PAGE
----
Sanctuary of San Michele Arcangelo
The Sanctuary of San Michele Arcangelo, a UNESCO World Heritage Site since June 2011, is located in the heart of Monte Sant’Angelo.
One of the world’s most celebrated holy places dedicated to the Archangel Michael, it stands on high ground on what was once the Via Sacra Langobardorum. All around lies the Gargano’s typically verdant and inaccessible countryside. The Sanctuary’s white façade welcomes pilgrims with its two large arches, surmounted by a niche with a statue of Saint Michael.
From the vestibule, an 86-step staircase leads down to the heart of the sanctuary – the Sacred Cave where Saint Michael appeared. Here, you can read an inscription of the Archangel’s words, which have served to consecrate this mystical place over the centuries: “There where the rock opens wide, the sins of men shall be forgiven.”
The baroque altars of the Holy Sacrament and Virgin Mary stand near the magnificent main altar which is dominated by a marble statue of the Prince of the Heavenly Host.
A centuries-old historical tale. The Castle of Monte Sant’Angelo still bears witness to the succession of the many dominations, people and architectual styles. Located in the Gargano National Park, it was originally erected by the Lombards and later on enlarged under Norman rule, with the Giganti and Quadrata tower. Frederick II of Swabia erected, on the other hand, the sala del tesoro (treasury). The present appearance of the castle is mainly due to the influence of the Aragonese, who built the almond-shaped keep and the moat in front of the main gate, in order to make it impregnable to attacks.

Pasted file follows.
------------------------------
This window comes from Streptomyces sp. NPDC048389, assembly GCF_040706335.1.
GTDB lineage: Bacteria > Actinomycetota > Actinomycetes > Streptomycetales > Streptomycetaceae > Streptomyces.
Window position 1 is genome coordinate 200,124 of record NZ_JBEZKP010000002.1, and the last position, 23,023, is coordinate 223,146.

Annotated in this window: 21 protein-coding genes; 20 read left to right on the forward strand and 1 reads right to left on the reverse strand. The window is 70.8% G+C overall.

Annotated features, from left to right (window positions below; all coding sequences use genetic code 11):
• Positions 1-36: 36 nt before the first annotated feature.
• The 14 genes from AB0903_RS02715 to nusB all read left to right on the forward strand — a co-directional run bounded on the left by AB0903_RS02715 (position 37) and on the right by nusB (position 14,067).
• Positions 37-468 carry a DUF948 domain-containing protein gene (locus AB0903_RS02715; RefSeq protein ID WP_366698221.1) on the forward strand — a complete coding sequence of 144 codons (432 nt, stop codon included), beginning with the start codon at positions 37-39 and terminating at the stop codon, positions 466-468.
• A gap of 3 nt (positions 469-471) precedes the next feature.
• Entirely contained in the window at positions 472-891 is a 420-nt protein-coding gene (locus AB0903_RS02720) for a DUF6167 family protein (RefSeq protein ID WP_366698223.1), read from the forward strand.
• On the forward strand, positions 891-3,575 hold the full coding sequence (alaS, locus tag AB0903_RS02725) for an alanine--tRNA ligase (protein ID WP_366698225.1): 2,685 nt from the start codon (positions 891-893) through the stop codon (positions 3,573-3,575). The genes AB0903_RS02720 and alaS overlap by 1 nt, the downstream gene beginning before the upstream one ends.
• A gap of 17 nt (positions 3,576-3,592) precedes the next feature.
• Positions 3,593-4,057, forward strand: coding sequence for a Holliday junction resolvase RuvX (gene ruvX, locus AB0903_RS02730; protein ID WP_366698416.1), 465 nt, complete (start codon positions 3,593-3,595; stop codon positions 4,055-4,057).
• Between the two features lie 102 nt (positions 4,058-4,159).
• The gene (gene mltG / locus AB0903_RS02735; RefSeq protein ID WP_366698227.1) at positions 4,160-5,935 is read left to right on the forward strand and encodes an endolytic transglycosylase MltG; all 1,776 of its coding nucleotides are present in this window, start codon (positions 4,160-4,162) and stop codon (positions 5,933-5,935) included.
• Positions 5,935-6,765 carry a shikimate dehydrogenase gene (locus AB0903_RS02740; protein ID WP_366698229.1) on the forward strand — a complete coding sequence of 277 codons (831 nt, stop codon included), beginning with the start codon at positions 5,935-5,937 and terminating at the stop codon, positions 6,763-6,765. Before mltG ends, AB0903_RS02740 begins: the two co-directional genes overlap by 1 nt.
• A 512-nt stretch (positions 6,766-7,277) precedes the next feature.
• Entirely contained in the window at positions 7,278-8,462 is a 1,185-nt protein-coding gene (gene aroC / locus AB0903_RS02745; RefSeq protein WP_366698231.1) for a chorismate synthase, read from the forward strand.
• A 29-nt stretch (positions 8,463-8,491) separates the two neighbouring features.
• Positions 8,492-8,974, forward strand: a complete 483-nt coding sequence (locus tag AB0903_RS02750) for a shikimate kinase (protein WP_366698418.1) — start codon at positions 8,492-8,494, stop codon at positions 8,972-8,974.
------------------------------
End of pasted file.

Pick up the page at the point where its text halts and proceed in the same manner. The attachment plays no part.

The Abbey of Santa Maria di Pulsano
Built on the ruins of an ancient pagan building, the Abbey of Santa Maria di Pulsano, not far from Monte Sant’Angelo, is a picturesque stone structure, enclosed by mighty curtain walls, wedged between gray rock cliffs and chasms up to 200m deep.
Erected in the Romanesque style in 591 AD, the church was built inside a natural cave, which serves as an apsis featuring a single aisle and a barrel vault, interspersed with large transverse arches.
Two sections situated on both sides of the cave accommodate the tomb of Jordan the Abbot, and an altar incorporated in a small brick structure with a pitched roof.
Outside the abbey you can see part of a fountain, considered a baptismal font or a small temple, built for the pilgrims to refresh, and numerous hermitages, often accessible only via stairs of ropes.
Newly opened to the public after restoration works, the abbey is the natural set stage for the feast of September 8th, when the procession of the faithful departing from Monte Sant’Angelo, arrive at the complex on muleback.